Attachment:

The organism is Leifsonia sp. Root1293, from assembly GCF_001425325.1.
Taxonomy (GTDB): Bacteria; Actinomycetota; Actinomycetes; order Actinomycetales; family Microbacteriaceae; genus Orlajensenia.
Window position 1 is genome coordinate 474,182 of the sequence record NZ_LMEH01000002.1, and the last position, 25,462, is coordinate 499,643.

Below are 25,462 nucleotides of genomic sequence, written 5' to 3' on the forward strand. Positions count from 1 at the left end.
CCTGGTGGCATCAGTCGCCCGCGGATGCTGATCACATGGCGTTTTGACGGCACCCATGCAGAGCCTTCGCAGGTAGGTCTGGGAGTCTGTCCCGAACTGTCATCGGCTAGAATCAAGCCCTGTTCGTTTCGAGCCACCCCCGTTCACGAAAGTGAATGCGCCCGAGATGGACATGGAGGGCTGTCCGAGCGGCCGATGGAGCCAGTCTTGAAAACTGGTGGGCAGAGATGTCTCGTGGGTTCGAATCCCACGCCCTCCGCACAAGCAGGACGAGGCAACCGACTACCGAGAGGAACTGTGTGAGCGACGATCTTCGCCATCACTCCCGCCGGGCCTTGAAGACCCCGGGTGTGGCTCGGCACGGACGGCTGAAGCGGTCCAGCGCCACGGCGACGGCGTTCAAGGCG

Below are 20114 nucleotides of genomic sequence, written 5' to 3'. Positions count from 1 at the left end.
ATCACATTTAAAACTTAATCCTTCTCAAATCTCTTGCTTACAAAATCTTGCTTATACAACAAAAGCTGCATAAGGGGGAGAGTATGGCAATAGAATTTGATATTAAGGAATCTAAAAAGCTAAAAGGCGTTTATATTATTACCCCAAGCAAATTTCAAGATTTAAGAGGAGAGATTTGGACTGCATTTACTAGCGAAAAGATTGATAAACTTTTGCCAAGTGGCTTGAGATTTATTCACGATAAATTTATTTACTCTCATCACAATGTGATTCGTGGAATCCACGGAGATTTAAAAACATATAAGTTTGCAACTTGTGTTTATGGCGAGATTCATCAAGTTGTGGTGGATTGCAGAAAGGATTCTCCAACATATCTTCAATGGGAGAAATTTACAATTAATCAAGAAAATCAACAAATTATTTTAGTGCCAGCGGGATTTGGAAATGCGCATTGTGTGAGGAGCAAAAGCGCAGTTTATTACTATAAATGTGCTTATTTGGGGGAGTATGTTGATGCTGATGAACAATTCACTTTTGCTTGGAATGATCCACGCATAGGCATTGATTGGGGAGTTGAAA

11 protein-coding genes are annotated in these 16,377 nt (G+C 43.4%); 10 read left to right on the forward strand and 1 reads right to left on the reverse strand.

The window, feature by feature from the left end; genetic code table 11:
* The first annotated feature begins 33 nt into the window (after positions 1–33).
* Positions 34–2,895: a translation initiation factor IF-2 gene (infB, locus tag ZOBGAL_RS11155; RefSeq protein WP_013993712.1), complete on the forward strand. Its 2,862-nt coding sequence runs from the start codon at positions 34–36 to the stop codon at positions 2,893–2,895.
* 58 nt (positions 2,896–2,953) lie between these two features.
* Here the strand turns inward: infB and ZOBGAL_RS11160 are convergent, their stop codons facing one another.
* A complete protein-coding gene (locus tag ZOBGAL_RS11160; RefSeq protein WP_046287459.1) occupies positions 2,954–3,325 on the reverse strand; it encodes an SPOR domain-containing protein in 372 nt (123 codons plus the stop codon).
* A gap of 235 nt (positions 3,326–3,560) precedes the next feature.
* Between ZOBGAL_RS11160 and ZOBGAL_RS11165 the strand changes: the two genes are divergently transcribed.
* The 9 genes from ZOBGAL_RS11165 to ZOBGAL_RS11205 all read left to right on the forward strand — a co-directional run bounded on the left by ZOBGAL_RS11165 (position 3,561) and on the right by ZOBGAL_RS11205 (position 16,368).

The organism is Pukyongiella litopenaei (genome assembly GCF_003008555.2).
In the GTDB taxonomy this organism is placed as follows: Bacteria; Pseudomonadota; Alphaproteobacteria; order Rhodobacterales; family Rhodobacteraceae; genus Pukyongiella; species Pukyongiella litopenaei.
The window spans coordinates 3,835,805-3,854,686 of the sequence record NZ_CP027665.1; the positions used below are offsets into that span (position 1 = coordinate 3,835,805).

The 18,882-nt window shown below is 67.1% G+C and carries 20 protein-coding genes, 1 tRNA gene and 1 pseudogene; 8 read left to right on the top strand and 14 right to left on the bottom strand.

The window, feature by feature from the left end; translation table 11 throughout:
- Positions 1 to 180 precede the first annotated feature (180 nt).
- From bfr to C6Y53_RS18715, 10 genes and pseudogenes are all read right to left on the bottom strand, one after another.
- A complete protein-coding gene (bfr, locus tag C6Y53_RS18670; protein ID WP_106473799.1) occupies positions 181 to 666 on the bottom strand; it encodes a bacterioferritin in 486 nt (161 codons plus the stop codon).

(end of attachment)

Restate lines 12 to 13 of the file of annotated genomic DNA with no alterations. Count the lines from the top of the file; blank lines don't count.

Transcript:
* 58 nt (positions 2,896–2,953) lie between these two features.
* Here the strand turns inward: infB and ZOBGAL_RS11160 are convergent, their stop codons facing one another.